Isaac Hempstead Wright plays Bran Stark in the HBO adaptation of George R. R. Martin's Game of Thrones books. Some disability activists are concerned that Bran will be magically cured of his paralysis in the show's new season. Helen Sloan/HBO hide caption

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'Game Of Thrones' Finds Fans Among Disability Rights Activists, Too

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Justine Orr (right), program manager for Our Place Day Services, helps David Breuer chop tomatoes during a cooking class at the center north of Milwaukee. Nearly all the center's clients pay for services with funds from Medicaid. Sara Stathas for NPR hide caption

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Medicaid Cuts In Wisconsin Would Undermine Training For Adults With Disabilities

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Evan Nodvin, seen here in his Atlanta-area apartment, uses services that are covered by Medicaid. Elly Yu/WABE hide caption

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Disability Advocates Fear Impact Of Medicaid Cuts In GOP Health Plan

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Customers at Puzzles Bakery & Café in Schenectady, N.Y. More than half the staff at the café has a developmental disability. Rhitu Chatterjee/NPR hide caption

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For People With Developmental Disabilities, Food Work Means More Self Reliance

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Intensive home-visits by physical, occupational and speech therapists have been "a lifesaver," for little Haylee Crouse, her mom Amanda (left) told Shots. Haylee, who is now 2, developed seizures and physical and intellectual disabilities after contracting meningitis when she was 8 days old. Wade Goodwyn/NPR hide caption

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Cuts In Texas Medicaid Hit Rural Kids With Disabilities Especially Hard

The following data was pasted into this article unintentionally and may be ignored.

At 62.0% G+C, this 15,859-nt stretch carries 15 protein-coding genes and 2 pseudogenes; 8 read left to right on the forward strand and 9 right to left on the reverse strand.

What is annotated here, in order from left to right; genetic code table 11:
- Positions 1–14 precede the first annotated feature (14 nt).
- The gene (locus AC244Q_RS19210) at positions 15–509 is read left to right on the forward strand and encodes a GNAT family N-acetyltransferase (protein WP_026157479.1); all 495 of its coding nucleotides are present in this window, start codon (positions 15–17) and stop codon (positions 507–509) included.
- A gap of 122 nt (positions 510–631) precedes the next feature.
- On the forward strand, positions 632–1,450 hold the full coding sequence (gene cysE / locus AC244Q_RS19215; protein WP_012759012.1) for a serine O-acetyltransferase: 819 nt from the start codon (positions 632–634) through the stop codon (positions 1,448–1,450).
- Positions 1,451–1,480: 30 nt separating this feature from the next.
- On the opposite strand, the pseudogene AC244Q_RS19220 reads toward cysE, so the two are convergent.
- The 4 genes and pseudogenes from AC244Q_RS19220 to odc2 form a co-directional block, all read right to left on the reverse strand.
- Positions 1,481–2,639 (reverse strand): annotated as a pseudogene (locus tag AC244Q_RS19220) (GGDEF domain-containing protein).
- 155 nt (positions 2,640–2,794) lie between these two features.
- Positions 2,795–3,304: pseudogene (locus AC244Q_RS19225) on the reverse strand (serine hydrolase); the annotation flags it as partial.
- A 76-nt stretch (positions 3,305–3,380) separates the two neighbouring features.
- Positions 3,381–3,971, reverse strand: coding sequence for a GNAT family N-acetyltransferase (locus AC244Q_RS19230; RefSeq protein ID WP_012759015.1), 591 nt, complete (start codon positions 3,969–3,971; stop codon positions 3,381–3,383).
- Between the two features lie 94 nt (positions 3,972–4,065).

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Ian Watlington, with the National Disability Rights Network, pauses at the doorway of a Washington, D.C., recreation center used as a polling place. He says the door, which has a stationary bar down the middle, would be too narrow for him to enter if he was in his motorized wheelchair. He can barely get through in his manual chair. Pam Fessler/NPR hide caption

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Voters With Disabilities Fight For More Accessible Polling Places

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Hygienist Beth Rowan cleans the teeth of Lindsay Klecker, 31, who has cerebral palsy and a seizure disorder. Rowan works at the Marshfield Clinic in Chippewa Falls, Wis. Alison Kodjak/NPR hide caption

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Getting Dental Care Can Be A Challenge For People With Disabilities

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Texas May Be Denying Tens Of Thousands Of Children Special Education

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Gary Linfoot was paralyzed in a helicopter crash in Iraq. He's one of the few veterans still using an iBOT, which allows him to rise up to eye level using Segway-style balancing technology. The wheelchair was discontinued in 2009, but may soon be reissued. Quil Lawrence/NPR hide caption

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A Reboot For Wheelchair That Can Stand Up And Climb Stairs

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Rosalind Alexander-Kasparik cares for her fiance, David Rector, who's trying to have his voting rights restored five years after a judge ruled that a traumatic brain injury disqualified him from casting a ballot in San Diego. Elliot Spagat/AP hide caption

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Disabled And Fighting For The Right To Vote

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Jason Olsen, a 39-year-old policy adviser for the Department of Labor, uses the Washington, D.C., Metro to commute to work three times a week. On the other days of the week, Olsen telecommutes from home to avoid the challenge of taking the Metro. Ruby Wallau/NPR hide caption

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Workplaces Can Be Particularly Stressful For Disabled Americans, Poll Finds

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